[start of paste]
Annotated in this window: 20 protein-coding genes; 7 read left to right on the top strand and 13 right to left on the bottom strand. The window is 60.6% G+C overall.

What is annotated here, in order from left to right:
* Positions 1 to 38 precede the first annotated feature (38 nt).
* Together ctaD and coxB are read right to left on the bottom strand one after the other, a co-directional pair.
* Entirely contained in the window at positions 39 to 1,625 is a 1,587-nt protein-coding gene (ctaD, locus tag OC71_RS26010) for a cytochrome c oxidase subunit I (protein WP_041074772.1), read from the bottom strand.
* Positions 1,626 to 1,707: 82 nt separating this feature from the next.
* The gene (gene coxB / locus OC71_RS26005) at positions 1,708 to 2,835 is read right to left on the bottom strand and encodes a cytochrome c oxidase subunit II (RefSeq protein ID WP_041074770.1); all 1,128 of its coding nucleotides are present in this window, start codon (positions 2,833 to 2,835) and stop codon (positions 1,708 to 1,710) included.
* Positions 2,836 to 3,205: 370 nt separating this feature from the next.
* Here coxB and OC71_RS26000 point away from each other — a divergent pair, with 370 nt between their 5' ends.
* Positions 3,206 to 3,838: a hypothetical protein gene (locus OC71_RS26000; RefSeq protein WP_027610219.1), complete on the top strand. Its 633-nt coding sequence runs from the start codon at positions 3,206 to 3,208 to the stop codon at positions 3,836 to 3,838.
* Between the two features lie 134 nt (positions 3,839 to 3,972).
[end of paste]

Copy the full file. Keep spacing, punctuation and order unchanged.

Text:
Annotated in this window: 20 protein-coding genes; 7 read left to right on the top strand and 13 right to left on the bottom strand. The window is 60.6% G+C overall.

What is annotated here, in order from left to right:
* Positions 1 to 38 precede the first annotated feature (38 nt).
* Together ctaD and coxB are read right to left on the bottom strand one after the other, a co-directional pair.
* Entirely contained in the window at positions 39 to 1,625 is a 1,587-nt protein-coding gene (ctaD, locus tag OC71_RS26010) for a cytochrome c oxidase subunit I (protein WP_041074772.1), read from the bottom strand.
* Positions 1,626 to 1,707: 82 nt separating this feature from the next.
* The gene (gene coxB / locus OC71_RS26005) at positions 1,708 to 2,835 is read right to left on the bottom strand and encodes a cytochrome c oxidase subunit II (RefSeq protein ID WP_041074770.1); all 1,128 of its coding nucleotides are present in this window, start codon (positions 2,833 to 2,835) and stop codon (positions 1,708 to 1,710) included.
* Positions 2,836 to 3,205: 370 nt separating this feature from the next.
* Here coxB and OC71_RS26000 point away from each other — a divergent pair, with 370 nt between their 5' ends.
* Positions 3,206 to 3,838: a hypothetical protein gene (locus OC71_RS26000; RefSeq protein WP_027610219.1), complete on the top strand. Its 633-nt coding sequence runs from the start codon at positions 3,206 to 3,208 to the stop codon at positions 3,836 to 3,838.
* Between the two features lie 134 nt (positions 3,839 to 3,972).